After rapid interest rate hikes and a strong US dollar took gold exchange-traded commodities (ETCs) to their longest outflow streak in almost a decade, the collapse of three banks and UBS’s ‘shotgun wedding’ acquisition of Credit Suisse saw investors flock back to the oldest safe haven asset, with Europe’s largest gold product, the $15.1bn Invesco Physical Gold ETC (SGLD), a key beneficiary.
SGLD has been among the products that have felt the impact of hawkish monetary policy most keenly, topping the outflow charts in Europe this year with a $1.2bn outflows, as at 17 March, according to data from ETFLogic.
This came as part of a broader shift away from the precious metal, with the World Gold Council noting gold ETCs booked their tenth consecutive month of outflows in February, resulting in their longest run of outflows since January 2014 and the lowest ETC gold holdings since April 2020.
However, gold’s prospects reversed in March as the collapse of Silvergate Capital, Signature Bank and Silicon Valley Bank (SVB) in the US was quickly followed by Credit Suisse falling to 98% below its all-time high share price booked in 2007 before the acquisition deal with UBS.
The banking sector’s most unsettling week since the crash of Lehman Brothers in September 2008 posed serious question marks to the freshly hawkish tone Federal Reserve chair Jerome Powell struck at the start of March, with the CME Group’s FedWatch going from pricing in a 60% probability of another 50-basis point (bps) hike to a 45% chance of no hike at all within a week.
With a more modest 25bps hike having been anticipated at the Federal Open Market Committee (FOMC) March meeting, two-year US Treasury yields plummeted 125bps in their largest one-day fall since 2008 and largest three-day slide since 1987.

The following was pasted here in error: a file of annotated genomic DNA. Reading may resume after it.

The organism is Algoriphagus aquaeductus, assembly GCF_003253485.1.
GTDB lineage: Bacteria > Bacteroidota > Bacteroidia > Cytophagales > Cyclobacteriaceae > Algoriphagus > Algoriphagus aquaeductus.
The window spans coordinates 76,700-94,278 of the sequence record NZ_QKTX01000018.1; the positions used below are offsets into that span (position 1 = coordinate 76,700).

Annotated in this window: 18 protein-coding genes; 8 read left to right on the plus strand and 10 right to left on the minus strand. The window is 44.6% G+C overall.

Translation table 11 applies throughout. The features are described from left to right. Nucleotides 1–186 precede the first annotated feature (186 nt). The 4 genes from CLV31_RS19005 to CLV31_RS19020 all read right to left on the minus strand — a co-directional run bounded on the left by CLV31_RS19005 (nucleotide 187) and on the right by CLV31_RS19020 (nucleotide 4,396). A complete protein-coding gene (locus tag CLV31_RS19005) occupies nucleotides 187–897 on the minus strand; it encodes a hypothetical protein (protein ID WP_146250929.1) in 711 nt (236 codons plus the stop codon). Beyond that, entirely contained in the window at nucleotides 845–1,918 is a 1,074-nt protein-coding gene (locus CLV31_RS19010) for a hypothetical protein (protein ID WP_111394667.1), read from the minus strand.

This turnaround in US Treasuries and corresponding fall in the US dollar took the sheen off yielding assets for the first time in a year, placing the spotlight back on other tried and tested safe havens.
On 20 March, the day after UBS agreed to acquire Credit Suisse for one hundredth of its all-time high market cap – with a Material Adverse Change clause and pricing the company’s convertible bonds to zero – gold broke $2,000 an ounce for only the third time ever, with Russia’s invasion of Ukraine and COVID-19 volatility being the other two occasions.
On these developments, SGLD returned 5.5% and saw $228m inflows in the week to 17 March, the highest of any gold ETC in Europe.
SGLD has also collected the most new assets of any Europe-listed ETC over the past three years with $3.7bn inflows, after cutting its fee from 0.15% to 0.12% in November 2021. Invesco’s product also boasts the strongest long-term performance of any gold ETC at that fee level, returning 47.6% over the past five years, as at 17 March.
This article first appeared in ETF Insider, ETF Stream's monthly ETF magazine for professional investors in Europe. To access the full issue, click here.